Teaching Nervous People to Drive – Newbury and Basingstoke

Since I started teaching people to drive 16 years ago, I have come across a number of pupils who are nervous about driving. Most people who come to my driving school who are nervous feel like they are the only ones who feel like this. In fact feeling nervous about driving is fairly common. A good opening question that a driving instructor could ask is “how are you feeling about learning to drive?” Never be afraid to tell your instructor truly how you feel.

In the past I have made the mistake of assuming the pupil was fine and that the more I encouraged them the better it would be and the quicker they would learn. After years of experience I have discovered this is normally not the case in most pupils.

No two pupils are the same. There is not a “one size fits all” solution. It is important to adapt lessons to suit each individual.

There are 4 main learning styles:

Visual – some pupils like to see diagrams, demonstrations and videos of how to drive

Auditory – some pupils like to listen to an explanation

Read – some pupils will want to read lots of information possibly from a book and they may also like to take lots of notes

Kinaesthetic – some pupils learn by trial and error i.e. they want to give it a go and see how it feels

A nervous pupil is not normally someone who will be kinaesthetic. They are more likely to be one of the other three. By asking “how best would you like to learn this” may result in the pupil simply telling you what they prefer and how they learn best. However some pupils literally don’t know their preferred style so a better why is to provide some options. For example many people don’t instinctively know that a demonstration is an option unless I offer it to them. I know myself that I learn best from seeing something done first and many other people do too.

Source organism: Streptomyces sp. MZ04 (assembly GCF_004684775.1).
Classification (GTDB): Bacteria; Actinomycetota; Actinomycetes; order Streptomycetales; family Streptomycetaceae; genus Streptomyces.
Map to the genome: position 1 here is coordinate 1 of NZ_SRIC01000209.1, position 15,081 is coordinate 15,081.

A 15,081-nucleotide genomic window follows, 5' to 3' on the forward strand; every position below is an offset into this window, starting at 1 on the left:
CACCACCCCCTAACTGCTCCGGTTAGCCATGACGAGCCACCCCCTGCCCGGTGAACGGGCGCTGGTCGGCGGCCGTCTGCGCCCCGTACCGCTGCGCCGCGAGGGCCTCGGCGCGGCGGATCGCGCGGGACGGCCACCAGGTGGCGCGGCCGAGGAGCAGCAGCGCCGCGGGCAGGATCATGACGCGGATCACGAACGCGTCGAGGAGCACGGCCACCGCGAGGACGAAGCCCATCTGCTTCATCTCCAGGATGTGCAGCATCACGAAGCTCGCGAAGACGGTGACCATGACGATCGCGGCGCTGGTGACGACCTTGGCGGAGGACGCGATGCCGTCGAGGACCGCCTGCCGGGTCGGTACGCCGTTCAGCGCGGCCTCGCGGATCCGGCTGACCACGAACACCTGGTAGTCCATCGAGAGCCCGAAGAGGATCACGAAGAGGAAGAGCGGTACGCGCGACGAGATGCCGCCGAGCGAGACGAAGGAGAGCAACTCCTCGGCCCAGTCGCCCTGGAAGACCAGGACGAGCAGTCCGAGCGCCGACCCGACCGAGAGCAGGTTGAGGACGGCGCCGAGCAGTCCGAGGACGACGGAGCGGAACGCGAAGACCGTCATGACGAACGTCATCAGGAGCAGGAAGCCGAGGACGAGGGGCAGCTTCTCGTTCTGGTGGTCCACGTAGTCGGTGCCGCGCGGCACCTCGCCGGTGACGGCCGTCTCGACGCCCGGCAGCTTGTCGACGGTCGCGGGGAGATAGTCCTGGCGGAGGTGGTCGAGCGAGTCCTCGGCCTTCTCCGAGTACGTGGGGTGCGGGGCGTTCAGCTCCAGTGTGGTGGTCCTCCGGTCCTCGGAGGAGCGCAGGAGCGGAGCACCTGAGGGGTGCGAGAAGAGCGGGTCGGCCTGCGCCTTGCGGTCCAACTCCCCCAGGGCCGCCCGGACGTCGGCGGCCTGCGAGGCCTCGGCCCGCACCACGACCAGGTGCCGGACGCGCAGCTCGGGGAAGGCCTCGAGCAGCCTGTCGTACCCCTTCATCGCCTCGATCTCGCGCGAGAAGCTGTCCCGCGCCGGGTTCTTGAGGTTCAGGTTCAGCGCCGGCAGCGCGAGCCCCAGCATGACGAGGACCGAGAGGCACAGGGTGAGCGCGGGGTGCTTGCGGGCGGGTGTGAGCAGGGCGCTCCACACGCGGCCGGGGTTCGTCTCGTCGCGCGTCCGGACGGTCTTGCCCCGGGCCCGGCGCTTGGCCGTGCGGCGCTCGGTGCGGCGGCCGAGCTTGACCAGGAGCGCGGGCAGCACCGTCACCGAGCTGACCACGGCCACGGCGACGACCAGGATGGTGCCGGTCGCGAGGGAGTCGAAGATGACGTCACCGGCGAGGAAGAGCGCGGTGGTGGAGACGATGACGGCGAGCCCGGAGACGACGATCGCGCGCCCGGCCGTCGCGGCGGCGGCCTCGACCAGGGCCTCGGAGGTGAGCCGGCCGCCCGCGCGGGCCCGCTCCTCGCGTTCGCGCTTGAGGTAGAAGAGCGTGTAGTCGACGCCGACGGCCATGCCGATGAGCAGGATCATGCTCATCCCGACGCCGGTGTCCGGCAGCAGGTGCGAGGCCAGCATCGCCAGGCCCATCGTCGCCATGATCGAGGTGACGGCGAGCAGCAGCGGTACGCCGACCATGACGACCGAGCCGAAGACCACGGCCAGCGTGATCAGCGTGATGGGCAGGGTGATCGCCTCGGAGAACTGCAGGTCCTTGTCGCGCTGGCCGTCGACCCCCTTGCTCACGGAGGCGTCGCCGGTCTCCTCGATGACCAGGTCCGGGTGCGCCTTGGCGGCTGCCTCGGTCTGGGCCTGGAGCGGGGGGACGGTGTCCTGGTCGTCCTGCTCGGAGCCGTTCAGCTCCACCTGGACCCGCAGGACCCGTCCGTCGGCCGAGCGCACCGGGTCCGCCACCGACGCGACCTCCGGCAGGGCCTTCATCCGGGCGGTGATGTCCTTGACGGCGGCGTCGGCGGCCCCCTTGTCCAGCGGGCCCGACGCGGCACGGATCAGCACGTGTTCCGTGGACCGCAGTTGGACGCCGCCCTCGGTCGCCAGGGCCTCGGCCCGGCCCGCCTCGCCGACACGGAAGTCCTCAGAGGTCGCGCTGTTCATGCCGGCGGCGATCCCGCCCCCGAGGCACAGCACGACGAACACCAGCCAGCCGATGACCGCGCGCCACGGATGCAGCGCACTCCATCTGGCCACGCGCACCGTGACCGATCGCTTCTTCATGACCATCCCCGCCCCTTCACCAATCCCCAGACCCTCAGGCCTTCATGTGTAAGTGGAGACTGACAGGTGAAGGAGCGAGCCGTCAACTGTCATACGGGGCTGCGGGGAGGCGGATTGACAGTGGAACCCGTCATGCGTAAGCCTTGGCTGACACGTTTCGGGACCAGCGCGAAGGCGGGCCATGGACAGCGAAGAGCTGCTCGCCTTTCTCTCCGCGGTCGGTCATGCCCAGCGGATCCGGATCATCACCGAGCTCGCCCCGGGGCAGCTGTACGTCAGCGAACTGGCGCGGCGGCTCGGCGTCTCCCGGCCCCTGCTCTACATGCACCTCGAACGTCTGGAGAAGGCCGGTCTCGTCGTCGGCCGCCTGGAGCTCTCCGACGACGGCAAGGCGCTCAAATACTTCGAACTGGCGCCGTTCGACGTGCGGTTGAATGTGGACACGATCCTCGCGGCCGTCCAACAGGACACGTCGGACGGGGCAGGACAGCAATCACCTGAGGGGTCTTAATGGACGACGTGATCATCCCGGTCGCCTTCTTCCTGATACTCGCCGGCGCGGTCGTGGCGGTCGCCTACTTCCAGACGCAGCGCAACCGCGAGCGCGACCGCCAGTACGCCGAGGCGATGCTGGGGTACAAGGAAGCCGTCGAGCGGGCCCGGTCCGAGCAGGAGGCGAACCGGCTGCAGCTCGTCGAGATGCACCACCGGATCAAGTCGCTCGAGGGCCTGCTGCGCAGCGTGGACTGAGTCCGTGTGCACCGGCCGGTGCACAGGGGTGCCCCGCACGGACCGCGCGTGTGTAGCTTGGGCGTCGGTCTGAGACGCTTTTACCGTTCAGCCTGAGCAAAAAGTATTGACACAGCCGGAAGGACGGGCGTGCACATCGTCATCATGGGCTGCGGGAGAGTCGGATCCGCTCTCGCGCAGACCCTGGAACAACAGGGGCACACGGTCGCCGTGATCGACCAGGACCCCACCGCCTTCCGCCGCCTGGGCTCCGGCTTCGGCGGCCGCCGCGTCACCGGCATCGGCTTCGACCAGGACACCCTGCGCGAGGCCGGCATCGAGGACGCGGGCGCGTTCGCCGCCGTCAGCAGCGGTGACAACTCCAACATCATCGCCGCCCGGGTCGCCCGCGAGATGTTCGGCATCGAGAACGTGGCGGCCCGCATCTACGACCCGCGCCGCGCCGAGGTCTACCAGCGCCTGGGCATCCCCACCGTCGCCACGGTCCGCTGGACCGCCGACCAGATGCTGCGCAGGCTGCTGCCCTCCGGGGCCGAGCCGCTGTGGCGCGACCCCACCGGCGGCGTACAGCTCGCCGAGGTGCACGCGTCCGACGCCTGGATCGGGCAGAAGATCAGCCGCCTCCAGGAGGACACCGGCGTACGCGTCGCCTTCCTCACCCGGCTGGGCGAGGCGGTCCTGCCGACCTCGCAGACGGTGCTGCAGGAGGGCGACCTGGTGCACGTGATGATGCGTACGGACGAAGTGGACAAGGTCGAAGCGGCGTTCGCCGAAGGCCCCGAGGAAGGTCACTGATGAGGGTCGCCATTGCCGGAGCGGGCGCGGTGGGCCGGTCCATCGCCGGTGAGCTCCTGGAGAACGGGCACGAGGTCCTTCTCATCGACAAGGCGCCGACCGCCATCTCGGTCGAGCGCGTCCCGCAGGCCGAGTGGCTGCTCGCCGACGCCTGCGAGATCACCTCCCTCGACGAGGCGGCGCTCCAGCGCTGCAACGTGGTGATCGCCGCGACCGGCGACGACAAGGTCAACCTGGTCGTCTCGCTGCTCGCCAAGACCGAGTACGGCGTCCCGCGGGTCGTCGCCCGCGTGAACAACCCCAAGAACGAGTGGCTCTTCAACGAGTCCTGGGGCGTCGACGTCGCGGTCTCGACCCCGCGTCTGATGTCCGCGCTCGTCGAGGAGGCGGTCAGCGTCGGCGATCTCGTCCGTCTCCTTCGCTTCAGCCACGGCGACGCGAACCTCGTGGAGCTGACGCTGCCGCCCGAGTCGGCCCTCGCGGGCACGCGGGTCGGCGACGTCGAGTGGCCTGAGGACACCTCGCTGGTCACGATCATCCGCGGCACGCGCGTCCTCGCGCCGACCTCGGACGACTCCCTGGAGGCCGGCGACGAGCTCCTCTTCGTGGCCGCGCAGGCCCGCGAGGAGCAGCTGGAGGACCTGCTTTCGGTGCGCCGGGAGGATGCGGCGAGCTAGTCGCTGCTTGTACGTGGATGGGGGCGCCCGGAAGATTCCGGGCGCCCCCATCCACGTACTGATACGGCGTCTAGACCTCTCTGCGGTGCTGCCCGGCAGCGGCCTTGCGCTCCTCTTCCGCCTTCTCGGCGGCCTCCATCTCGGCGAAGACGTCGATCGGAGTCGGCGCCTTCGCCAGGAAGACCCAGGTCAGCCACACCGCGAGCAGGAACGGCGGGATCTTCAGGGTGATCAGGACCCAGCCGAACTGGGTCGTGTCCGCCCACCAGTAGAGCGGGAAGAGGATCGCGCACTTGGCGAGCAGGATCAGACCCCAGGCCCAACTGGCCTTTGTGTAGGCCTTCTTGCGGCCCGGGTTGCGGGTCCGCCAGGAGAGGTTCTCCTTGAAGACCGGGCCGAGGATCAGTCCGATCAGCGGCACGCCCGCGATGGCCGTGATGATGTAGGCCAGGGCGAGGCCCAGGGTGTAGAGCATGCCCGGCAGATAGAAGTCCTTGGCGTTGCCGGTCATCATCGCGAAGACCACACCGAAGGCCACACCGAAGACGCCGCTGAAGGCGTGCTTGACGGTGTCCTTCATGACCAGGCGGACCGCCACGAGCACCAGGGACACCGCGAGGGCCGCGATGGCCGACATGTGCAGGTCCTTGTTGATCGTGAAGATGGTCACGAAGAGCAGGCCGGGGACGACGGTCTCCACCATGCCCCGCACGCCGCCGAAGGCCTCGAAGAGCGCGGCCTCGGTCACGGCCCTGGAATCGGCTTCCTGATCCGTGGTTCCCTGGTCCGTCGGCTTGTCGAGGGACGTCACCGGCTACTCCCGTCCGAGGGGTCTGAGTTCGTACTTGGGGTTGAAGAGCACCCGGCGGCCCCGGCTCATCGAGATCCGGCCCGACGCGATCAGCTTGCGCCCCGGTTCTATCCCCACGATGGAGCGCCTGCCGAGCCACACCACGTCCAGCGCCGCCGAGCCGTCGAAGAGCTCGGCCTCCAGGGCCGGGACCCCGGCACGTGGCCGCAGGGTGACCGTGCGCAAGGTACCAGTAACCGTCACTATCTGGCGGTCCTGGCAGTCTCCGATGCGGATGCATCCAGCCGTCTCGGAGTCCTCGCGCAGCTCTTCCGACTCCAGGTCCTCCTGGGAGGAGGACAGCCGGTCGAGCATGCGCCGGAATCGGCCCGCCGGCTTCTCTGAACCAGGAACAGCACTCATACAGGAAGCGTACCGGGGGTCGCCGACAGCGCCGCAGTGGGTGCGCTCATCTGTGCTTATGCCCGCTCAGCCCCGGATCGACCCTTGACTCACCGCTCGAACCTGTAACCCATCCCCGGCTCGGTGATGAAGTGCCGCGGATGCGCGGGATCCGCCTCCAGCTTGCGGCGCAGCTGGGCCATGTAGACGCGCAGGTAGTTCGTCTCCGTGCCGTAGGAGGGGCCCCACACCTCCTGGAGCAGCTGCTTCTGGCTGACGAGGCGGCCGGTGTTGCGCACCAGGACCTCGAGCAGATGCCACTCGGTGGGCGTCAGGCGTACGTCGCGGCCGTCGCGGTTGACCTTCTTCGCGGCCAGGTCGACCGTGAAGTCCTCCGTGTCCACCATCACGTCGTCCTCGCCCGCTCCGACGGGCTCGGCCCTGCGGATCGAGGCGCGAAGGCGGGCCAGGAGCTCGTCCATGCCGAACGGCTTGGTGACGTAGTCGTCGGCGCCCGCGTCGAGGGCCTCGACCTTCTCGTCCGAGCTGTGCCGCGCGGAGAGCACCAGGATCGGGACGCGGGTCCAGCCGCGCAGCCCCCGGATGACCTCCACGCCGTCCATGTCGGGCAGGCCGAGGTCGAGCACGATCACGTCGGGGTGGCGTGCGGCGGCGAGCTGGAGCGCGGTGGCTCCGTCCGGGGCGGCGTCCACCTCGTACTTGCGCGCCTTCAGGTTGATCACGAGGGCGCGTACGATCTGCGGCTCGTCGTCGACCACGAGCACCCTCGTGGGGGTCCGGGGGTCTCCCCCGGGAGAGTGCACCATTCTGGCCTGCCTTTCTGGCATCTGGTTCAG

Another option is “job sharing” which is a way to help the pupil focus on one task while you take care of other aspects of the drive. For example I may offer the option for me to take control of the speed of the car while the pupil takes care of the steering. By taking away the need to worry about the speed, the pupil is able to focus fully on the steering. In time the job of controlling the speed can be handed back to the pupil.

Comments

  1. I thought I would never pass my driving test I had a real fear and block about the test! I learnt when I was 17 and then again now over 20 years later! I am so glad we found Peter Skelton… he has been so patient teaching me to drive and help me get over my insecurities and confidence issues and pass the test! He always had faith in my abilities and helped me learn from any mistakes I made! I ended up passing my 2nd test with No Minors! An amazing achievement 23 years in the making! This has given me so much independence and I cannot thank Peter enough!
    Book your lessons now Peter Skelton is the best!

  2. I passed my driving test first attempt last week, and most of this I owe to my instructor, Tomasz Muryn, who showed such enthusiasm and positivity throughout my lessons, and always teaching me to properly drive not just pass the test.
    He puts everything into getting the best results and you feel as though he is genuinely supporting you every step of the way.
    He has a calm approach and is patient, professional and personable.
    I would 100% recommend him to anyone wanting to learn.
    Six stars, thank you so much!

    • Hi Rahul. Thank you so much for your kind words and I’m so glad that your experience of learning to drive with Peter Skelton Driving School and in particular your instructor Tomasz was a good one 🙂

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